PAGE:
When somebody is diagnosed with cancer, the universal question is "why me?" or "why them?" There are probably as many answers to those questions as there are individuals who ask them. Families may see cancer as a punishment or as a special challenge. "God knew that our family could handle it -- other families would have fallen apart." A father, who's son had leukemia, prayed and said he would give his own life if his son could get well again. His son did survive but a few years later the father was stricken with a different form of cancer. Then the father's dilemma was that if he were successfully treated, would he be going against his agreement with God? So beliefs affect how people behave. Also families have beliefs about illness behaviors. I remember a nurse telling me that in her family "illness got two days" and then the family member was expected to return to school or work. The question is what happens in a family like that when the cancer has not gone away after two days? And family members may react in different ways to being ill. One family member may be used to being indulged when sick while another typically withdraws from the family center during illness. These two may have a hard time understanding each other's responses to illness. Needs of families with cancer:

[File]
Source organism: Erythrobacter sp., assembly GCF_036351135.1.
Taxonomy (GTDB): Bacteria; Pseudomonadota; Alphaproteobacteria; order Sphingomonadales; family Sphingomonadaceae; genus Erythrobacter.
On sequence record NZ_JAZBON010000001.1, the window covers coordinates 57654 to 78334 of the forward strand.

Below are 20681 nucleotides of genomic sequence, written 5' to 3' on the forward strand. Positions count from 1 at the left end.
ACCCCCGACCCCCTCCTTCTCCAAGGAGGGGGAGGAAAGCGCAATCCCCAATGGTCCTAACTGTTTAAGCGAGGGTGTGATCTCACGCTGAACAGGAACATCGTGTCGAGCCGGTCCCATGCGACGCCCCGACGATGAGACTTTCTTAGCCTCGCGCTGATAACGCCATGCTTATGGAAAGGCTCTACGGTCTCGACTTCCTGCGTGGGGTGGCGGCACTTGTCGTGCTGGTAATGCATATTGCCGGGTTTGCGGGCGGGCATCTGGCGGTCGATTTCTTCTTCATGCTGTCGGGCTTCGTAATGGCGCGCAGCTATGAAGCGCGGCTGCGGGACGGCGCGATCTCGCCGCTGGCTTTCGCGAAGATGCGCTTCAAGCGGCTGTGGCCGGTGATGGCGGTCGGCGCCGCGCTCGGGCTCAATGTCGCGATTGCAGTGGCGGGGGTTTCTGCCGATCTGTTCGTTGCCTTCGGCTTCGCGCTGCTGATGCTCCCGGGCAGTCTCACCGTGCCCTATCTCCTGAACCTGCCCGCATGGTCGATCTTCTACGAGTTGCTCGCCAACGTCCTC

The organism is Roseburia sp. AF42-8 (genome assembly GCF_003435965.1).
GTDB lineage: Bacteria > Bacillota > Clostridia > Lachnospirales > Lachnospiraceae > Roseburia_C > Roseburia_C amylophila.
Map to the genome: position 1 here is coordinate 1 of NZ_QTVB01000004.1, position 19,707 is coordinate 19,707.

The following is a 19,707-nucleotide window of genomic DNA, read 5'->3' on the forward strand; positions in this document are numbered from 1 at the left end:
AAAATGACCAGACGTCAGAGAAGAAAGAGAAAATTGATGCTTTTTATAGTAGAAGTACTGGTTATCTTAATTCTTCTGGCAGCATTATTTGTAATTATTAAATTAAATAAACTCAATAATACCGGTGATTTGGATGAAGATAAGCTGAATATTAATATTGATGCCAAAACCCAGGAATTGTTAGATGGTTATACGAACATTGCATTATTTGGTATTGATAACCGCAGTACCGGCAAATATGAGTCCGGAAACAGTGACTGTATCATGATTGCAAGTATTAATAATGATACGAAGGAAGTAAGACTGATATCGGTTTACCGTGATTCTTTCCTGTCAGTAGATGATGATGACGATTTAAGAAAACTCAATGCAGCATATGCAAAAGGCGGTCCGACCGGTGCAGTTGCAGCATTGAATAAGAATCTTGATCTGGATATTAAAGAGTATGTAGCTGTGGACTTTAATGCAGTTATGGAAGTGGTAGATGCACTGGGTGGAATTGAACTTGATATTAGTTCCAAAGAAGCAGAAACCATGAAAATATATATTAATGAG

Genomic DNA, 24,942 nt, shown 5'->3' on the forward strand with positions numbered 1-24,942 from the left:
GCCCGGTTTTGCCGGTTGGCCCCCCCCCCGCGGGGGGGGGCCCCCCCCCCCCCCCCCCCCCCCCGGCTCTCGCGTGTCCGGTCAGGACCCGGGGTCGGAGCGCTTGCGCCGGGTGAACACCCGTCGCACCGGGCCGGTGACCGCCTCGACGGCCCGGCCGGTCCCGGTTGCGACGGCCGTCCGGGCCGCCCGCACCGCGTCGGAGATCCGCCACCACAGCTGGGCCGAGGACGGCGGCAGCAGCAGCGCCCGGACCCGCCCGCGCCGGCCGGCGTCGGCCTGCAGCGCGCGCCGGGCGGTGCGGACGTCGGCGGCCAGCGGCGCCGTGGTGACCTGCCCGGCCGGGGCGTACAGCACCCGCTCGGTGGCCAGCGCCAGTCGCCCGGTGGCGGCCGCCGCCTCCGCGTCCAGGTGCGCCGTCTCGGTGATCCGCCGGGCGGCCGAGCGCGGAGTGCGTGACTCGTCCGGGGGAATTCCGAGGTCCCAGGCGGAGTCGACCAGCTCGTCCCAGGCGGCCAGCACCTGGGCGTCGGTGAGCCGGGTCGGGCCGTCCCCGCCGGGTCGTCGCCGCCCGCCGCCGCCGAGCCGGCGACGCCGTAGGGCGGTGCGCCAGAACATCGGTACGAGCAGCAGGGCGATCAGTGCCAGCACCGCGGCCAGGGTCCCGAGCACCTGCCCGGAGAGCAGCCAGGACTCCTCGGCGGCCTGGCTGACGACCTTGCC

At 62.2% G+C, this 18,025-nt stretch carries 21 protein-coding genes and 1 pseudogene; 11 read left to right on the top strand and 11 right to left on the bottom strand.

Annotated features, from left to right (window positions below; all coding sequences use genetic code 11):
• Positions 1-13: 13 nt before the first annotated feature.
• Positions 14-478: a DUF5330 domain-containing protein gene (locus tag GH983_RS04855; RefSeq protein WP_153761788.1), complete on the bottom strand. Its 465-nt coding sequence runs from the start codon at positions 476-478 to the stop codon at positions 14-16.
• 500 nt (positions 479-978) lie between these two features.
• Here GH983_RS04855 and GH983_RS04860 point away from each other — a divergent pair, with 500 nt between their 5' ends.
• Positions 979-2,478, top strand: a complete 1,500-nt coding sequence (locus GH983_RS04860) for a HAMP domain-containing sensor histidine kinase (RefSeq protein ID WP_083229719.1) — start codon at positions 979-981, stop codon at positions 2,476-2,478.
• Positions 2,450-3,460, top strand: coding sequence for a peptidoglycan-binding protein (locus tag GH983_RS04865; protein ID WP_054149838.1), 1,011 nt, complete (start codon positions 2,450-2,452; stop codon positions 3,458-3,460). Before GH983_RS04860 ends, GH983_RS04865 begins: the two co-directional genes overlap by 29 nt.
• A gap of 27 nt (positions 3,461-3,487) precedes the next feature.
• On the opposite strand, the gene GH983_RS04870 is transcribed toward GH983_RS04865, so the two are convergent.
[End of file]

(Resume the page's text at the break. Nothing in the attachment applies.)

Communication comes first. And all other needs can be dealt with if family members know they can talk to each other. What needs to be talked about? Well, the nature of the crisis and what it's going to mean for each family member. A lot of this information does not come out in the beginning and the picture changes over time. Also recognize that family members vary in their ability to tolerate information, especially medical information. Parents often have concerns about how to talk to their children about cancer. When talking to children, I try to remember that children develop their abilities to think and understand while they are growing up physically. Even very young children are likely to be aware of changes in their families and try to figure out what is happening. If no one tells them anything, they will make up their own explanations for why things are different. So I usually start by asking a child what they know or think they know about what is going on in the family. That way I can clear up any misunderstandings. Then I ask what they want to know more about and try to answer their specific questions in language that they understand. I'm often impressed with how well parents know their children and how they find ways of explaining difficult things using experiences that the children understand. I have found also that children accept "I don't know" when we come to the limits of our adult language.